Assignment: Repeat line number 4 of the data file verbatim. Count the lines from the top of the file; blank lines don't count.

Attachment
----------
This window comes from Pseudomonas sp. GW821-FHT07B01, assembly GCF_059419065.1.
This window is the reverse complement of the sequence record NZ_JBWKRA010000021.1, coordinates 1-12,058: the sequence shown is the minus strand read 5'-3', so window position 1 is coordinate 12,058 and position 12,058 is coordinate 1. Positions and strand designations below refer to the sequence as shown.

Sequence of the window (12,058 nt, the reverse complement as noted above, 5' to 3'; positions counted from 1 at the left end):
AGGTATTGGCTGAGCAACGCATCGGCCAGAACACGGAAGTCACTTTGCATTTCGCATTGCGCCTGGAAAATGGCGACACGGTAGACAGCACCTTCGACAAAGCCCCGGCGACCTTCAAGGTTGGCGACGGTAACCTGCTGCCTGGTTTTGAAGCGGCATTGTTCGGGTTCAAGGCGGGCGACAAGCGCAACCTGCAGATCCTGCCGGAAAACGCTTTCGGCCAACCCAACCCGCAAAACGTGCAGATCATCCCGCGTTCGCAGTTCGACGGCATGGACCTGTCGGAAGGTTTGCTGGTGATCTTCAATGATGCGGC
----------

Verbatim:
AGGTATTGGCTGAGCAACGCATCGGCCAGAACACGGAAGTCACTTTGCATTTCGCATTGCGCCTGGAAAATGGCGACACGGTAGACAGCACCTTCGACAAAGCCCCGGCGACCTTCAAGGTTGGCGACGGTAACCTGCTGCCTGGTTTTGAAGCGGCATTGTTCGGGTTCAAGGCGGGCGACAAGCGCAACCTGCAGATCCTGCCGGAAAACGCTTTCGGCCAACCCAACCCGCAAAACGTGCAGATCATCCCGCGTTCGCAGTTCGACGGCATGGACCTGTCGGAAGGTTTGCTGGTGATCTTCAATGATGCGGC